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David Tronnes murder trial: TV producer says couple’s Delaney Park home was ready to collapse

ORLANDO, Fla. — A producer on the show “Zombie House Flipping” told jury members that David Tronnes had stripped his house of even its internal studs, and two layers of plaster held up the entire structure.

His testimony helped prosecutors build their case that Tronnes’ marriage to Shanti Cooper was on the brink of failure in early 2018, and led to Tronnes beating and strangling Cooper so savagely her eye sockets burst.

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Tronnes denied involvement in her death, claiming that he found her face down in their bathtub after coming inside from chores. Since the beginning, though, investigators and prosecutors have labeled his story a bad cover-up.

Prosecutors used part of the second day of the trial to introduce much of the mountain of evidence they’ve collected, including pictures, jewelry, a bloody bed frame and videos shot on Tronnes’ phone.

Read: David Tronnes: Trial underway for man accused of strangling wife in Delaney Park home in 2018

They also called upon Cooper’s friends and acquaintances, who spoke of her demanding work life, strict responsiveness to text messages – and said David withheld details of Cooper’s death from them, including the fact that police told him early on Cooper had been murdered.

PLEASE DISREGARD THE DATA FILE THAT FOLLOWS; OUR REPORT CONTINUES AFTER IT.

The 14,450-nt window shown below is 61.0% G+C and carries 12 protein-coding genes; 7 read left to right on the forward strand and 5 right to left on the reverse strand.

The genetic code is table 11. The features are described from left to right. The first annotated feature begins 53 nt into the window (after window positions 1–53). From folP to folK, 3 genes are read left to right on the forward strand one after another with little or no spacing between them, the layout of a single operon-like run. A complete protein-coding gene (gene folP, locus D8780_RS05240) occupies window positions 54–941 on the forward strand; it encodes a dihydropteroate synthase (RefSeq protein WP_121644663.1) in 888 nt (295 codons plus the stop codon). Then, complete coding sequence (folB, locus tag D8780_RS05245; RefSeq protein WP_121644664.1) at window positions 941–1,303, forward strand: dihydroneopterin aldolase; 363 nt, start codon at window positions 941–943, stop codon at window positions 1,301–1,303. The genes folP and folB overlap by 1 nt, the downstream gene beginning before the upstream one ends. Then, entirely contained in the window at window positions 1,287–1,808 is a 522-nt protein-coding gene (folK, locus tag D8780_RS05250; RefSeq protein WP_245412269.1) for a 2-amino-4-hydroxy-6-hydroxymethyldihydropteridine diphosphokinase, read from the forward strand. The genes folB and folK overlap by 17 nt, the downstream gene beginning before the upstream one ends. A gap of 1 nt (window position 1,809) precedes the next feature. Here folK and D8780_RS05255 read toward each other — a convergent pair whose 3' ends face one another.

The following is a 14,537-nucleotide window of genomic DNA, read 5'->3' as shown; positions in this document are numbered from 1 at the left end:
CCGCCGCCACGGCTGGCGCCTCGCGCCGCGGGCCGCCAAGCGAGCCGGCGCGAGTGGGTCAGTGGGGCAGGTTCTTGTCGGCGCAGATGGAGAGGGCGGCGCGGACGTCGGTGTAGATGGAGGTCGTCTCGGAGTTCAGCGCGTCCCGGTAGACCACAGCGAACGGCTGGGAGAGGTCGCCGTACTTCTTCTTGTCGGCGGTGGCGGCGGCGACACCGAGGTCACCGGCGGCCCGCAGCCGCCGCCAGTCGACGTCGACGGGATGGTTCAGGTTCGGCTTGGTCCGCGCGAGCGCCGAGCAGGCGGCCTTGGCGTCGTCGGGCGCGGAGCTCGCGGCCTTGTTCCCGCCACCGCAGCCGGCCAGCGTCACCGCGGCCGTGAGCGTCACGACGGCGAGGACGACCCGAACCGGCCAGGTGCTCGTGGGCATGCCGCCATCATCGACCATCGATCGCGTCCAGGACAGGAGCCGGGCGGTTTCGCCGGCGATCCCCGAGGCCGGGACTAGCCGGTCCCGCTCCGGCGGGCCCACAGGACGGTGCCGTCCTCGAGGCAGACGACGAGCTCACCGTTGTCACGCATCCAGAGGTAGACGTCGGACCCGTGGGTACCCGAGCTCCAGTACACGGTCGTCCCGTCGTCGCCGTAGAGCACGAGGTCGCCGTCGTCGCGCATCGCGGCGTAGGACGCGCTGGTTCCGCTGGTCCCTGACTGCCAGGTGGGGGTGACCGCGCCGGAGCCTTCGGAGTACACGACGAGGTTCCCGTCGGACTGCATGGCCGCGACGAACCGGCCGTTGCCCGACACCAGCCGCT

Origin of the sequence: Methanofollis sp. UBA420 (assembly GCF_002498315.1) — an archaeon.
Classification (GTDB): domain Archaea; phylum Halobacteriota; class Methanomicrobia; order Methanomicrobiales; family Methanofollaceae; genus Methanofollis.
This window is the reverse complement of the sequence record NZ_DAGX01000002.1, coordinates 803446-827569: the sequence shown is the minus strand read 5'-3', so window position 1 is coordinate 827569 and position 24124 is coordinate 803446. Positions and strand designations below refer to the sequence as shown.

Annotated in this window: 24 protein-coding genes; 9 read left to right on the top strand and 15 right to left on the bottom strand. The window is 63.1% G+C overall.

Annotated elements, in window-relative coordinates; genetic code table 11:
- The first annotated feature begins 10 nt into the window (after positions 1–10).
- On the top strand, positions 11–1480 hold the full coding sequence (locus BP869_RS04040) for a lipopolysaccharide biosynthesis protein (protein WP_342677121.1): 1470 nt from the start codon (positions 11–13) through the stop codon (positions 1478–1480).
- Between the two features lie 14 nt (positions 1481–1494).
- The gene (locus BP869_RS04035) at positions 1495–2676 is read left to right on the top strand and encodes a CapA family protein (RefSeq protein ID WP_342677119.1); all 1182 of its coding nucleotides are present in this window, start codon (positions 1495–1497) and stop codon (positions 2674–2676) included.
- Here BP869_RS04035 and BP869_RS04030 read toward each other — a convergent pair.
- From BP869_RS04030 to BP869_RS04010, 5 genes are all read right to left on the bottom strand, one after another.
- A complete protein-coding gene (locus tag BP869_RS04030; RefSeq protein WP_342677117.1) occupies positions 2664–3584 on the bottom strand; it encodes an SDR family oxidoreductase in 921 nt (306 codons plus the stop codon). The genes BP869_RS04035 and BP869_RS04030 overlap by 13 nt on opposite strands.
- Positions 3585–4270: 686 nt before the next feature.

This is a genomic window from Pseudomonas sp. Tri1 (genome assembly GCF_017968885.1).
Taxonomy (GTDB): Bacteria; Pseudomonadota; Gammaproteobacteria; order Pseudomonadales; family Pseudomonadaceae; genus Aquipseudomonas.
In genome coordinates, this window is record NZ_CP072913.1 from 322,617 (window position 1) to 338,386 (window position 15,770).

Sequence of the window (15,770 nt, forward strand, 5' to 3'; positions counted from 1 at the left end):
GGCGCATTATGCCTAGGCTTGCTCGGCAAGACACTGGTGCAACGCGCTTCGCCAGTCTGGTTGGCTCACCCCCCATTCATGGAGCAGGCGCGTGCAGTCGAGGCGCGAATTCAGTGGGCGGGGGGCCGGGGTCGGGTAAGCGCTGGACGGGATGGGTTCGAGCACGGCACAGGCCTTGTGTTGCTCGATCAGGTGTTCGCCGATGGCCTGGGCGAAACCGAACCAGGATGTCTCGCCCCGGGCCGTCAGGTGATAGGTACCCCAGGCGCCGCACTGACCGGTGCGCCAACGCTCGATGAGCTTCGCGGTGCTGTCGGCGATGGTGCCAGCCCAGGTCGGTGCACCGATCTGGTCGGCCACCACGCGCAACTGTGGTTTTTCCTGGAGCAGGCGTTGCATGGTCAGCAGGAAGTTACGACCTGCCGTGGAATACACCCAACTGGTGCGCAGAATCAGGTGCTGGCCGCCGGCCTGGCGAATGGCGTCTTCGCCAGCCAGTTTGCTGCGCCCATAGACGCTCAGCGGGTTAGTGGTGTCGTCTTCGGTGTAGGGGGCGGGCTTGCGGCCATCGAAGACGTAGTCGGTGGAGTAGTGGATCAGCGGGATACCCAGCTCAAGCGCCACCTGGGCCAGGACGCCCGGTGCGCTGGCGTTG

“[Tronnes] said he came home and he found her, and he couldn’t resuscitate, and he called 911 and there’s nothing they could do,” ex-employee Lori Cutcher testified.

Read: Man accused of strangling his wife in their Delaney Park home found competent to stand trial

The TV producer’s testimony came before lunch. He said Tronnes prized his home but became overwhelmed by the never-ending renovations.

“Basically, the house was a two-story shoe box,” producer Keith Ori said, adding that both Cooper and Tronnes were interested in getting their renovations on TV, but Cooper became more distant as time passed.

Read: Records: Man charged in Delaney Park murder forged documents, attempted to hide wife’s money

After forgoing an opening statement Thursday, defense attorneys became more aggressive as the witnesses moved from crime scene investigators to friends and other contacts. They got Cutcher to call Tronnes “loving” toward his family, an insurance investigator to say Tronnes wasn’t poor and a former medical examiner to point out that the most common type of asphyxiation is self-induced.

However, they’ve yet to punch a sizeable hole through prosecutors’ claims Tronnes’ hysteria following Cooper’s death was an act – or that her death was anything but a murder committed by their client.

Read: Jailhouse informant says man admitted to killing wife in Delaney Park home

The trial will resume Monday at 9:30 a.m. It’s expected to last for most of next week. Whether Tronnes will testify in his own defense isn’t yet known.

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